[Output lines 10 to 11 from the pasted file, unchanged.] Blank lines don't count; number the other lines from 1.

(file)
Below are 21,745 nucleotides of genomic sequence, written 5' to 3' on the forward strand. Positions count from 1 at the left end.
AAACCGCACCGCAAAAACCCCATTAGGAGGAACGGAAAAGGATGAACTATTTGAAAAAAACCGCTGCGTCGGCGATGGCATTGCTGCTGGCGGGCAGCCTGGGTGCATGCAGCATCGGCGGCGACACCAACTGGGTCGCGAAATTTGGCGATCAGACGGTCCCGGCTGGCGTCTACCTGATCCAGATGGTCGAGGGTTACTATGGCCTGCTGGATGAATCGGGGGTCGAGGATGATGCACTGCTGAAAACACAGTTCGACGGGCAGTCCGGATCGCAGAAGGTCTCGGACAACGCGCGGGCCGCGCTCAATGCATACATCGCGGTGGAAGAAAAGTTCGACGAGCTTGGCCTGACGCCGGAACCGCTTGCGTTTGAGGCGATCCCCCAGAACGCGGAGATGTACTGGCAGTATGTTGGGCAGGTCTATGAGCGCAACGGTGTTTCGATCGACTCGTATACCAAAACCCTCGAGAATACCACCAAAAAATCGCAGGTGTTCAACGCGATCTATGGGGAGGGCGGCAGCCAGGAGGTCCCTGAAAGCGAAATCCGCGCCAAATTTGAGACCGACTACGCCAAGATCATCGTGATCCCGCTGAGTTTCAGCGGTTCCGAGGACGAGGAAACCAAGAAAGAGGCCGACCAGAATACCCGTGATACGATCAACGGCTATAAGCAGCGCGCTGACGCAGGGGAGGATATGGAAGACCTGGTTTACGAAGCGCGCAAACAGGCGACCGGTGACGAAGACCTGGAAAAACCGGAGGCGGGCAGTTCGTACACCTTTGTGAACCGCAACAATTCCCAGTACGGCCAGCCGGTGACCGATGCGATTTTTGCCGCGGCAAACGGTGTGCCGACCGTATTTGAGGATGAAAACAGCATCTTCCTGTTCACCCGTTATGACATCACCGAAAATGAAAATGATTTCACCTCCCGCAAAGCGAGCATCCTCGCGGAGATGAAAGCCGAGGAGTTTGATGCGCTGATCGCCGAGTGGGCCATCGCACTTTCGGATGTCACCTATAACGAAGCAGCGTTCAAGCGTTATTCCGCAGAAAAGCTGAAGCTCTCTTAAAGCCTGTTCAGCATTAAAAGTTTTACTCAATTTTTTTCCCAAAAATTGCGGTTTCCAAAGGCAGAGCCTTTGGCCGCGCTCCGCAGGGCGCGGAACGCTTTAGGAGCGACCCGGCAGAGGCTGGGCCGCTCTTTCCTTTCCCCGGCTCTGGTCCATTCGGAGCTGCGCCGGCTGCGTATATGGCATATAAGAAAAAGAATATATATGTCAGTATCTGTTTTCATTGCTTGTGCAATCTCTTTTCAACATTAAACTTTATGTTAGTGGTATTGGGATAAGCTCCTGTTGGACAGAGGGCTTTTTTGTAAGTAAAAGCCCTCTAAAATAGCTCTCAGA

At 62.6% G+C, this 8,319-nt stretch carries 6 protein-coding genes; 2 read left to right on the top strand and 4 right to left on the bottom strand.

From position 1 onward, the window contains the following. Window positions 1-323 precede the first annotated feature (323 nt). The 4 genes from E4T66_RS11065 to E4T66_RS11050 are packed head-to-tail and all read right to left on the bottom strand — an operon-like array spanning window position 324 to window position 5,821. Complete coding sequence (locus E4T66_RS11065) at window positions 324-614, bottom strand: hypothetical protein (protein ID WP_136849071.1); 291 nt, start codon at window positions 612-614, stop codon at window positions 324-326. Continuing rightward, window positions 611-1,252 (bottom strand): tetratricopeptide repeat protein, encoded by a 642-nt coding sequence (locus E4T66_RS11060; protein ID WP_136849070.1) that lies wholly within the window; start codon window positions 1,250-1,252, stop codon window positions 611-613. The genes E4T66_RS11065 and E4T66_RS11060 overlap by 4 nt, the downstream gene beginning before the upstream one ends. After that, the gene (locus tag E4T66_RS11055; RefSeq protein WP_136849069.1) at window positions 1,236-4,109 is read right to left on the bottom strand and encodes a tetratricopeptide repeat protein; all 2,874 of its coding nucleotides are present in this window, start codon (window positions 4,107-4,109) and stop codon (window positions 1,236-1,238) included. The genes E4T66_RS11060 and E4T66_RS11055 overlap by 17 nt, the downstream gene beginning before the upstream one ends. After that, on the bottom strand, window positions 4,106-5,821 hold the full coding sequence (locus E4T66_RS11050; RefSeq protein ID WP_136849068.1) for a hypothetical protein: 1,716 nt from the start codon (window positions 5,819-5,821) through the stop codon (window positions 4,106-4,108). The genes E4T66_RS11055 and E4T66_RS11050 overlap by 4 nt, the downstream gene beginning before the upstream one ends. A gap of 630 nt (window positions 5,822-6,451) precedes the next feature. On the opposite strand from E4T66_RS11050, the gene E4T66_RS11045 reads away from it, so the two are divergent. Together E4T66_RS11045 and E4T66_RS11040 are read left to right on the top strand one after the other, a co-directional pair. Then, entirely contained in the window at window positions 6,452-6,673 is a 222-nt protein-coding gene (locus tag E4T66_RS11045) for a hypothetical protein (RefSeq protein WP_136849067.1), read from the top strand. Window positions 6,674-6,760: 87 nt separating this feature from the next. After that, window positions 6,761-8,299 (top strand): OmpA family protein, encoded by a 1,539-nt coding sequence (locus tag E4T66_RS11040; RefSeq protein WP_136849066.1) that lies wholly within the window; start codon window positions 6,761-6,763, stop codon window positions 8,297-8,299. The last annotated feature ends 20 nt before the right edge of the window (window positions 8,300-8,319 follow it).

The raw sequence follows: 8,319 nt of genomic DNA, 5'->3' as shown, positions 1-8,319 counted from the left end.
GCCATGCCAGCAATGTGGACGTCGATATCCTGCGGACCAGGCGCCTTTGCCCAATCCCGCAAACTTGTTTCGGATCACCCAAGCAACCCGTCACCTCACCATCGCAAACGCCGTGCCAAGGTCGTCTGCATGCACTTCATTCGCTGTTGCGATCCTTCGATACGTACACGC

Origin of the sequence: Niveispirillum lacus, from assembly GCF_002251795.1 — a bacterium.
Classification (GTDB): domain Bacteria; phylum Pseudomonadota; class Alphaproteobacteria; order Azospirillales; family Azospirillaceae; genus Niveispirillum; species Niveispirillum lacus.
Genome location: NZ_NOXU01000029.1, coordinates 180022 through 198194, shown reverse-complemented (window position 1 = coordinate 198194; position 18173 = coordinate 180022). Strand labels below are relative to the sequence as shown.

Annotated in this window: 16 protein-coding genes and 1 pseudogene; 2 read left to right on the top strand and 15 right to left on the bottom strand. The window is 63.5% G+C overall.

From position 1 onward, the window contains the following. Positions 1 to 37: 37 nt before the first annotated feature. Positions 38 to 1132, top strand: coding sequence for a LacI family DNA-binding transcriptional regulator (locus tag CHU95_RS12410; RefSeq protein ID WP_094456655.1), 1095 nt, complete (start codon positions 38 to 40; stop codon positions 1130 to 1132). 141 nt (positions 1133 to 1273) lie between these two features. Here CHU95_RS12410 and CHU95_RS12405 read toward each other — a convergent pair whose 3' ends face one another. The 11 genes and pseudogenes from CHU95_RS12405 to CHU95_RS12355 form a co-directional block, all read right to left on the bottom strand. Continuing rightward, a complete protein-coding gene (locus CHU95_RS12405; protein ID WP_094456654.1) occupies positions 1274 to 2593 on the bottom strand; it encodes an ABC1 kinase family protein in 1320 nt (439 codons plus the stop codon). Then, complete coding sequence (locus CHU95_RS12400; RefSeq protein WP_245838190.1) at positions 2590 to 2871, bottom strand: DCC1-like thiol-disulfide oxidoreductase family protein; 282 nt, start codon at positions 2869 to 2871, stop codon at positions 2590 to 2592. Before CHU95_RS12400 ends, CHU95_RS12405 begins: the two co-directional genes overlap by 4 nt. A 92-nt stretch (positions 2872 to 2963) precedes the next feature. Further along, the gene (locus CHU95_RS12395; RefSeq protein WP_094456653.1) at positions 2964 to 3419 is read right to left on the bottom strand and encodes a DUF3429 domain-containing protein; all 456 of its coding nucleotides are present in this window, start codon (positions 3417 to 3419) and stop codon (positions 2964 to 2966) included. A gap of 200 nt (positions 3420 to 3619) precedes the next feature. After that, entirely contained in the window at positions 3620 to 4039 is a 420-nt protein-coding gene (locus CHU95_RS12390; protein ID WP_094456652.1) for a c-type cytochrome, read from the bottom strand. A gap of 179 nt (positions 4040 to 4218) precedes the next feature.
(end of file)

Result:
Annotated in this window: 16 protein-coding genes and 1 pseudogene; 2 read left to right on the top strand and 15 right to left on the bottom strand. The window is 63.5% G+C overall.

From position 1 onward, the window contains the following. Positions 1 to 37: 37 nt before the first annotated feature. Positions 38 to 1132, top strand: coding sequence for a LacI family DNA-binding transcriptional regulator (locus tag CHU95_RS12410; RefSeq protein ID WP_094456655.1), 1095 nt, complete (start codon positions 38 to 40; stop codon positions 1130 to 1132). 141 nt (positions 1133 to 1273) lie between these two features. Here CHU95_RS12410 and CHU95_RS12405 read toward each other — a convergent pair whose 3' ends face one another. The 11 genes and pseudogenes from CHU95_RS12405 to CHU95_RS12355 form a co-directional block, all read right to left on the bottom strand. Continuing rightward, a complete protein-coding gene (locus CHU95_RS12405; protein ID WP_094456654.1) occupies positions 1274 to 2593 on the bottom strand; it encodes an ABC1 kinase family protein in 1320 nt (439 codons plus the stop codon). Then, complete coding sequence (locus CHU95_RS12400; RefSeq protein WP_245838190.1) at positions 2590 to 2871, bottom strand: DCC1-like thiol-disulfide oxidoreductase family protein; 282 nt, start codon at positions 2869 to 2871, stop codon at positions 2590 to 2592. Before CHU95_RS12400 ends, CHU95_RS12405 begins: the two co-directional genes overlap by 4 nt. A 92-nt stretch (positions 2872 to 2963) precedes the next feature. Further along, the gene (locus CHU95_RS12395; RefSeq protein WP_094456653.1) at positions 2964 to 3419 is read right to left on the bottom strand and encodes a DUF3429 domain-containing protein; all 456 of its coding nucleotides are present in this window, start codon (positions 3417 to 3419) and stop codon (positions 2964 to 2966) included. A gap of 200 nt (positions 3420 to 3619) precedes the next feature. After that, entirely contained in the window at positions 3620 to 4039 is a 420-nt protein-coding gene (locus CHU95_RS12390; protein ID WP_094456652.1) for a c-type cytochrome, read from the bottom strand. A gap of 179 nt (positions 4040 to 4218) precedes the next feature.